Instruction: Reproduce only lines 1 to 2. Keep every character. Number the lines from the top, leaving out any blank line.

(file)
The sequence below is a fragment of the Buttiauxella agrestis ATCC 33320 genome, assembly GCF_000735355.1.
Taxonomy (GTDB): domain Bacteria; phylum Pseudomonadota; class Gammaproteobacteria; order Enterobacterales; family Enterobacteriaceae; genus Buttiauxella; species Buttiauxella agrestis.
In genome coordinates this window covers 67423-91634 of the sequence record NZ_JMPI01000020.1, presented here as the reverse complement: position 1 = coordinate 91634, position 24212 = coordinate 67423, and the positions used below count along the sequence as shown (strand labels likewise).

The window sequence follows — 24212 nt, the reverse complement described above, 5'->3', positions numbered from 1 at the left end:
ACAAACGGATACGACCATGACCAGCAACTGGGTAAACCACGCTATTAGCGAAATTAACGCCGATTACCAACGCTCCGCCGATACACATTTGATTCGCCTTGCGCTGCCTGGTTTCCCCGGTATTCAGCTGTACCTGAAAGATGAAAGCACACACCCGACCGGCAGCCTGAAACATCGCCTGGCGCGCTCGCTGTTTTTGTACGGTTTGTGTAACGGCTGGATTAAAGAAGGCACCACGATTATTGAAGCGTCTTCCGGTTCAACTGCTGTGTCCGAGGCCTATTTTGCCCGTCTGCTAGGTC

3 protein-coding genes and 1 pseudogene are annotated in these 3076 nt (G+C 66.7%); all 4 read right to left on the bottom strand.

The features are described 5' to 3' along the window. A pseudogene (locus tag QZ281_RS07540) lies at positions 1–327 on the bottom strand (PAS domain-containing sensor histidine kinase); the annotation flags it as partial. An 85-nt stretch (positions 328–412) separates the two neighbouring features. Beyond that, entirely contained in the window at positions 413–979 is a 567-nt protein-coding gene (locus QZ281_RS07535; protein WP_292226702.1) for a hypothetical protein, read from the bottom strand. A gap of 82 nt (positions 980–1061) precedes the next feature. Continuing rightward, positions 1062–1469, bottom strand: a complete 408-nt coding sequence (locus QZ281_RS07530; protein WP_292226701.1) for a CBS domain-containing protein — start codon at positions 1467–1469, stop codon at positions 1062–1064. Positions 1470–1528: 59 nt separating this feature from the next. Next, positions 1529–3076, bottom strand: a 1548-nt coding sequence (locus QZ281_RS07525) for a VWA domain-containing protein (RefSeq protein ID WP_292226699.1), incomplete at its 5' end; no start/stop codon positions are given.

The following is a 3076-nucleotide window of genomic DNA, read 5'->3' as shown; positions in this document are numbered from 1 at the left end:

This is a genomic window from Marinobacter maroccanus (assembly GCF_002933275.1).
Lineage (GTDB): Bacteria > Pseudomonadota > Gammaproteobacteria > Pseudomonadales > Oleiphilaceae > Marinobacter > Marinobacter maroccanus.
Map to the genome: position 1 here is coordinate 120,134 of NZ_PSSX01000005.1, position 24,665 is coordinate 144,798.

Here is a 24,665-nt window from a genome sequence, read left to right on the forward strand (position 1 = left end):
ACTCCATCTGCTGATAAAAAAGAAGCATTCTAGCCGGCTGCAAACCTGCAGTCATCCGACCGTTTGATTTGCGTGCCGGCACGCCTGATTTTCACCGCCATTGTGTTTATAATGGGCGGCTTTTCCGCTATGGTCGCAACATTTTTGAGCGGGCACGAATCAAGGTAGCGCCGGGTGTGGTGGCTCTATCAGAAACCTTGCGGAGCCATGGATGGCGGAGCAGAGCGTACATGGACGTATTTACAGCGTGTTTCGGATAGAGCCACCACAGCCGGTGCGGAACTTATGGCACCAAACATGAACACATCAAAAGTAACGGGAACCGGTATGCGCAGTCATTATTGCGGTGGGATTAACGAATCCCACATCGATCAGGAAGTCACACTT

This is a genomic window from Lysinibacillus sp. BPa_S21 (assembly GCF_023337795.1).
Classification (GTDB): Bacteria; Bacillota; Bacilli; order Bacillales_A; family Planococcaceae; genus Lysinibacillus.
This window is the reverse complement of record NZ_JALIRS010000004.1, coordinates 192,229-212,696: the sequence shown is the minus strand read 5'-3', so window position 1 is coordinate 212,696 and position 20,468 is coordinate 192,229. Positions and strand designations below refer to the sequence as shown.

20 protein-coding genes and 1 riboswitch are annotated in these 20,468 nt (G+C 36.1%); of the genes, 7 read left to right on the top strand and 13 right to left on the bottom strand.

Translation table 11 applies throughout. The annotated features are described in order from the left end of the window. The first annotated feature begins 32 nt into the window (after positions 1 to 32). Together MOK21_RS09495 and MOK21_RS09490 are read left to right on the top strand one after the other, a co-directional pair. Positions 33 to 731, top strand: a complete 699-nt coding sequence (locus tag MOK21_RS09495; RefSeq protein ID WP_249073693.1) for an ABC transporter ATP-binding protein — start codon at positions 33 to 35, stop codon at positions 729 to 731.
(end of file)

The sequence below is a fragment of the Buttiauxella agrestis ATCC 33320 genome, assembly GCF_000735355.1.
Taxonomy (GTDB): domain Bacteria; phylum Pseudomonadota; class Gammaproteobacteria; order Enterobacterales; family Enterobacteriaceae; genus Buttiauxella; species Buttiauxella agrestis.